Some of the best summer summits with a view can be found in the North Cascades. For a more urban but just as scenic vista, try hiking up to the top of Portland’s Mt. Tabor.
Sometimes, a few hours on the trail before heading back home just don’t cut it. You need an escape that’s a little longer, a little more complete. Overnighters take a bit more planning and gear, but for adventure, solitude and the kind of rejuvenation that only a night in the wild can provide, nothing’s better.
Check out these eight classic Northwest backpacking hikes for some helpful advice and incredible trips.
Lakes. Rivers. The Pacific Ocean. We’re blessed with water here in the Northwest, and whether it’s the roar of the surf or a cool dip in an alpine lake, there’s something about water that makes hiking here more magical.
See for yourself on any of these must-do river hikes or epic coastal hikes.
The Northwest’s notorious rain and mountain snow are actually good for a lot of different reasons. One of the best: waterfalls. Hundreds of waterfalls gush, roar and trickle all over the wild Northwest, and there’s almost no better reward for a hard push on the trail—or a better spot for a break—than a gorgeous cascade.
They’re all over the place, but here are some of our favorite Northwest waterfall hikes in Washington and Oregon.
Hidden Gem Hikes
Everyone in Portland knows the Mirror Lake trail near Mount Hood, just like everyone in Seattle knows Rattlesnake Ledge. But what about Palisade Point on the east side of Hood or Beckler Peak by Skyhomish? Hidden hikes are the best. Here are five every Northwesterner should explore.
In addition to the joy of hidden hikes, there’s also a lot of joy in soaking in some natural hot springs. After a long day on the trail or a short walk in the woods, soothe your soreness in these Northwest hot springs.
Getting out is what it’s all about in the Northwest, but sometimes you might not have the time or the pep to head way out to the hills. Luckily for us, some of the region’s greatest urban areas are chock full of hikes not far from their centers. We’ve compiled some of the best that places like Seattle, Portland and Spokane have to offer:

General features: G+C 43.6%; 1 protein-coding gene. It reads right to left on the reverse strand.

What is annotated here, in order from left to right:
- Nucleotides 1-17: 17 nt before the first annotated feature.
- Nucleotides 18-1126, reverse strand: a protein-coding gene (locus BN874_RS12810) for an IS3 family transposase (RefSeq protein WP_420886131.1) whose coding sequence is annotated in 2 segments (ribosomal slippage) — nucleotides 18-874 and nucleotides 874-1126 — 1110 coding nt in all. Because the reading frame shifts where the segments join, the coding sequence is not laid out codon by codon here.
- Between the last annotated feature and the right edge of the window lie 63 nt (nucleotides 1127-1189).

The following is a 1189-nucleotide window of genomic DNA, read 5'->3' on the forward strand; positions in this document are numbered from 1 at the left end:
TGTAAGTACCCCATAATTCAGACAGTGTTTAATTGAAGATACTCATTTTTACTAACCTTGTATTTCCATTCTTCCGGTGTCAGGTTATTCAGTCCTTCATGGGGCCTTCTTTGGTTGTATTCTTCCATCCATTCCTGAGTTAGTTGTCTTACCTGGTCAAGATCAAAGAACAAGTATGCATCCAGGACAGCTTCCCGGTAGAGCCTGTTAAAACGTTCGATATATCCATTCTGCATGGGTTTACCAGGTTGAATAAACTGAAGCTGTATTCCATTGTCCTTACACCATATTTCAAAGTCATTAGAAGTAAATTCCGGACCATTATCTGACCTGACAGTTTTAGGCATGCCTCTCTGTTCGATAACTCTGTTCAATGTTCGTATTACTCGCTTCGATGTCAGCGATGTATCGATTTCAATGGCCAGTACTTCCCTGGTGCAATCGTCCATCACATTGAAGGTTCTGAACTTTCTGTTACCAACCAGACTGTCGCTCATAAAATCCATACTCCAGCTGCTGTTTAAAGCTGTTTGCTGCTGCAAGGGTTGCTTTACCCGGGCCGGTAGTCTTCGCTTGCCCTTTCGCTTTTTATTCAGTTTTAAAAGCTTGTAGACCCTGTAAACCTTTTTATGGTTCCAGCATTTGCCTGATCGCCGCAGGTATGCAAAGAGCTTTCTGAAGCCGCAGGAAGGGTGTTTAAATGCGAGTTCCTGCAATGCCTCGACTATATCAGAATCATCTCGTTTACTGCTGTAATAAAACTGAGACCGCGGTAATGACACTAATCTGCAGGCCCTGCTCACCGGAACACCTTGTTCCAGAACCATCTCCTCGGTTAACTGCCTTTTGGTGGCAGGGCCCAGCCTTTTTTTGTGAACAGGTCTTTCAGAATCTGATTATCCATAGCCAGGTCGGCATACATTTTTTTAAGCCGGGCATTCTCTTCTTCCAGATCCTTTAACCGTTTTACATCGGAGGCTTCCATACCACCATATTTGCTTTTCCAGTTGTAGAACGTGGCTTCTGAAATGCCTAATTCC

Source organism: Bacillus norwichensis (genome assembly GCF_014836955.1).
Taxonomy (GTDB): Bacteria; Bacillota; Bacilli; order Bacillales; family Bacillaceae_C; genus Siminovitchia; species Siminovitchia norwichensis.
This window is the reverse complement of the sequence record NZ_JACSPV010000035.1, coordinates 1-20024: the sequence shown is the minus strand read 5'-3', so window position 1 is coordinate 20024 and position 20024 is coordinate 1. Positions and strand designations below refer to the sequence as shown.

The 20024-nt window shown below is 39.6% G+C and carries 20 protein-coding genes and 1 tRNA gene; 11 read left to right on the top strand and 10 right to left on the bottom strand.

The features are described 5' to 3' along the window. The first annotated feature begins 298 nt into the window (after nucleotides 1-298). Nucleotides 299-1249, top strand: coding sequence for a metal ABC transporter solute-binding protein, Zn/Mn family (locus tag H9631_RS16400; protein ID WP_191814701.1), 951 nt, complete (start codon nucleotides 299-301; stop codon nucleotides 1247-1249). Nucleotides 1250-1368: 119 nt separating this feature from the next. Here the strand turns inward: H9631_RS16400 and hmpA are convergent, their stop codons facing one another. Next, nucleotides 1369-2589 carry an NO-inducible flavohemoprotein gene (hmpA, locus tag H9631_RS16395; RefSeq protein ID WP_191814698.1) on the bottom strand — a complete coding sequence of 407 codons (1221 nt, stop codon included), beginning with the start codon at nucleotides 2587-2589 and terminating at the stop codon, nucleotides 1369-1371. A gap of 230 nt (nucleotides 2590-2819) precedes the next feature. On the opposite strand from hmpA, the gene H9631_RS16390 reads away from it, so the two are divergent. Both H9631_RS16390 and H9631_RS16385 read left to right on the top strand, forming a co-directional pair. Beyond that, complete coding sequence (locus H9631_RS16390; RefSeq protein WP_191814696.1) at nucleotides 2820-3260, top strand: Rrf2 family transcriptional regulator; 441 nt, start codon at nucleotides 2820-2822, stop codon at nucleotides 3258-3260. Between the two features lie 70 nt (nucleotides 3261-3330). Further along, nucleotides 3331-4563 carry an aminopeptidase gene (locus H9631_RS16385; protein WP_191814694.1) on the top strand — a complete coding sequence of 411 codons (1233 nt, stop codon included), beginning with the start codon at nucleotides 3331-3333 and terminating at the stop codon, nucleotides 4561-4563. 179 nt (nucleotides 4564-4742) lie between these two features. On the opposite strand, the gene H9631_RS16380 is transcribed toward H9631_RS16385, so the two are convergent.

- Workout with a View: Best Seattle Stair Walks
- Explore Spokane: 3 Family-Friendly Walking Routes to Try
- Urban Walking Workout: Seattle’s Ballard Neighborhood
- Staying Active with Kids: Family Walking Routes in Portland
- 8 Can’t-Miss Winter Walks Near Seattle and Portland
GET READY FOR YOUR HIKE
Whether you’re a seasoned veteran with plenty of miles on your legs or a newcomer just getting ready to explore, it takes a little preparation to get set for hiking season. Start easy with shorter, less-steep hikes and work your way up to the heavy hitters.
You’ll also want to get your hiking gear in shape before you head out. Make sure you have a good pair of hiking shoes or boots, so check out our hiking boot guide to help find the right ones. For staying energized, we’ve got some tips on the best energy bars to take on a hike. And in case you just need a little primer—or refresher—on must-haves for hiking, we’ve got one of those too.
TIPS FROM THE EXPERTS
Just as there are a lot of people in the Northwest who love to hike, there a lot of people with tons of experience who can offer helpful advice, trip recommendations and trail tips. Great Northwest hiking resources include:
Now get out there! With our ultimate hiking guide at your fingertips, you should have no excuse not to get outdoors and experience the beautiful natural backdrop the Northwest is so famous for. See you on the trails!